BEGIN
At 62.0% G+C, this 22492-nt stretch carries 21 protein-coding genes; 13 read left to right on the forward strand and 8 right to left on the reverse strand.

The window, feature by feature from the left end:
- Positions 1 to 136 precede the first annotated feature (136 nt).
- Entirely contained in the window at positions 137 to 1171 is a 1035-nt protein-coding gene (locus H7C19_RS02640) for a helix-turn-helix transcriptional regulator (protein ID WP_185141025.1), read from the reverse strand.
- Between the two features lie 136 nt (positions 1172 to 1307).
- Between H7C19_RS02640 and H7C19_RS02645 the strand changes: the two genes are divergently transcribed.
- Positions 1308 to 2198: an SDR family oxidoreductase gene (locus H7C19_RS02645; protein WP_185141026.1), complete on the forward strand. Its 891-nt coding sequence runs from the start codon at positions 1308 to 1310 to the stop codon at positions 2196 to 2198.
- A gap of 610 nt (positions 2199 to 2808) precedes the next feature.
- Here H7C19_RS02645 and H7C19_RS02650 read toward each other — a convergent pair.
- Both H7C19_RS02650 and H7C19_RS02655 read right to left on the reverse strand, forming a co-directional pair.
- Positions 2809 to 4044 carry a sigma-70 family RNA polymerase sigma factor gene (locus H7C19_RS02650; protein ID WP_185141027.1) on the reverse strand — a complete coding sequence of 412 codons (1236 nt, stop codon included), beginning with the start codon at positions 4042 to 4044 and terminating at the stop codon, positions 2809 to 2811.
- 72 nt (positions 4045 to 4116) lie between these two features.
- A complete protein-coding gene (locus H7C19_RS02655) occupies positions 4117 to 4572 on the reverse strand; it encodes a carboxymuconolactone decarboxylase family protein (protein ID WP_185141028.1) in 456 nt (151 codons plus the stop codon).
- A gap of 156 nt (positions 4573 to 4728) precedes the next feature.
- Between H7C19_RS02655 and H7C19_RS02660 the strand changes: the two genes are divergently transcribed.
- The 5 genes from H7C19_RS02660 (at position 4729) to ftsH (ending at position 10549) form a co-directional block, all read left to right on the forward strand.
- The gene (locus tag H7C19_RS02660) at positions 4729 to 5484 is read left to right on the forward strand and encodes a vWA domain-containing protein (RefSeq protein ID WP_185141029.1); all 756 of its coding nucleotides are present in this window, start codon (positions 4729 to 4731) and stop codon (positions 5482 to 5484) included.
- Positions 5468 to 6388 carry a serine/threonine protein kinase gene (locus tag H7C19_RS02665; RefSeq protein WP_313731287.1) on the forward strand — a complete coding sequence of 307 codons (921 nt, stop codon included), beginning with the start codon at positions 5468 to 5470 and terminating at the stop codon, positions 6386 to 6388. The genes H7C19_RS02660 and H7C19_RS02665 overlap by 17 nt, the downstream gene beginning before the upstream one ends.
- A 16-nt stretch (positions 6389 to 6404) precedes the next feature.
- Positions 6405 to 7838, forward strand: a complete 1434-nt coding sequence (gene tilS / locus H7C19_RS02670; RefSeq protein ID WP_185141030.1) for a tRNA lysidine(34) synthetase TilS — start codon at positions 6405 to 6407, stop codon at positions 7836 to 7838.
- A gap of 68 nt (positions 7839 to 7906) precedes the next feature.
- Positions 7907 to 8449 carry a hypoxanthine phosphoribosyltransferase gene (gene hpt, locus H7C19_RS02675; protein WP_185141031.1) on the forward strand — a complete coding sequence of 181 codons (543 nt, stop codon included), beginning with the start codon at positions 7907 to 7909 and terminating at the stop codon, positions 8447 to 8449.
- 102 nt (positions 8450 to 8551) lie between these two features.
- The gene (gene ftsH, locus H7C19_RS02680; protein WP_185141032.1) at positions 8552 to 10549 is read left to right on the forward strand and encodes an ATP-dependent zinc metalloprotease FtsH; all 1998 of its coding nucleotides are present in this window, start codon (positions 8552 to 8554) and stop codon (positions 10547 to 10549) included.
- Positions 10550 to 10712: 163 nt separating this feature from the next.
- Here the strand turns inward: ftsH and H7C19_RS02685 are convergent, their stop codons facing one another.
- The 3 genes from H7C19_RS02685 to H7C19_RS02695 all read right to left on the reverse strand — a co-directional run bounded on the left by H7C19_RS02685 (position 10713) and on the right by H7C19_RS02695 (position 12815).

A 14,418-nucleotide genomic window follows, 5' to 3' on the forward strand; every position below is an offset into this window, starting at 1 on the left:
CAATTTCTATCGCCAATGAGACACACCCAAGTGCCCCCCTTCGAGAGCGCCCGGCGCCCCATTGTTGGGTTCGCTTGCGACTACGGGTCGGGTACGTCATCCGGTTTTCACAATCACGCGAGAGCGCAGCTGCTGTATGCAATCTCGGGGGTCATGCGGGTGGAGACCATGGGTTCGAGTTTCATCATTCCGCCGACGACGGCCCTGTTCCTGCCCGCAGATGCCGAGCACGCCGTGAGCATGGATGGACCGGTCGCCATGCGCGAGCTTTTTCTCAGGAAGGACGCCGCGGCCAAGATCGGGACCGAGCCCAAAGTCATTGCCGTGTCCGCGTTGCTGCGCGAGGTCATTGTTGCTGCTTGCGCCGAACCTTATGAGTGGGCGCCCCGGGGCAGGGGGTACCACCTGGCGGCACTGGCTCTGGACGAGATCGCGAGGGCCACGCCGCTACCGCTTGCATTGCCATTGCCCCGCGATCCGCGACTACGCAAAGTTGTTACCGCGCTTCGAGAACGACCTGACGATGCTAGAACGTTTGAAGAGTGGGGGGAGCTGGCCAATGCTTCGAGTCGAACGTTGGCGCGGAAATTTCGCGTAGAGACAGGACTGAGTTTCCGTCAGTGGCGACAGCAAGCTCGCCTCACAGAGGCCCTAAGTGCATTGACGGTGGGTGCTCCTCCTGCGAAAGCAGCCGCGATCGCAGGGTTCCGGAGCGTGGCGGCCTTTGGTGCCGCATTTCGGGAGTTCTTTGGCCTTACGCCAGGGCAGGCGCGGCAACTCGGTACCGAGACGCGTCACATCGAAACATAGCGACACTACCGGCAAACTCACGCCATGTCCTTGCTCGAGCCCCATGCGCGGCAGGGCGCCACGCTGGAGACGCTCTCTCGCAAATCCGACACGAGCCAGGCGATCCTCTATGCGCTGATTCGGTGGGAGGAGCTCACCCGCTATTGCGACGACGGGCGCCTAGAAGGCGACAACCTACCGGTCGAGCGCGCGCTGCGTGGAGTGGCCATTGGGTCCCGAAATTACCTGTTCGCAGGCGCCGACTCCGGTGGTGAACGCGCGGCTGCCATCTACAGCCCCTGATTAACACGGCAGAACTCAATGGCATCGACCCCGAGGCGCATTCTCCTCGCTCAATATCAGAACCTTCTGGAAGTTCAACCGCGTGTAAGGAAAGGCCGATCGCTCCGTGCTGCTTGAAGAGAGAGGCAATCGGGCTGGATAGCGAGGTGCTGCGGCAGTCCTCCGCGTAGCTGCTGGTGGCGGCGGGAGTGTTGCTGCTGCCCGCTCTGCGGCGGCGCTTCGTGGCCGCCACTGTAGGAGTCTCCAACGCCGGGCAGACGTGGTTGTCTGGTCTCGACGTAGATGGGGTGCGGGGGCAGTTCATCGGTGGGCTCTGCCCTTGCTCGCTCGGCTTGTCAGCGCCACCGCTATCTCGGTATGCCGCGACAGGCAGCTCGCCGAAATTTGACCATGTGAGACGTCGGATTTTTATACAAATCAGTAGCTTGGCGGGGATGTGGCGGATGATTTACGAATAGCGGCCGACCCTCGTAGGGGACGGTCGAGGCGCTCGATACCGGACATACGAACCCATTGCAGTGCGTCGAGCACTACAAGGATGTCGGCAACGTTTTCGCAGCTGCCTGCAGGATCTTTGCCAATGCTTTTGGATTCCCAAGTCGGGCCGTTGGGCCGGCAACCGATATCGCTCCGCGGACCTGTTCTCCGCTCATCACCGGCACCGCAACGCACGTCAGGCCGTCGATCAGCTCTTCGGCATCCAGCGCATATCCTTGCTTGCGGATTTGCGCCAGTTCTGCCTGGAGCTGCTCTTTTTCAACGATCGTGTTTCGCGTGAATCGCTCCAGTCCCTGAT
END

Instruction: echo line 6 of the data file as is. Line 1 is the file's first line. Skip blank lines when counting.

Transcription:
- Between H7C19_RS02640 and H7C19_RS02645 the strand changes: the two genes are divergently transcribed.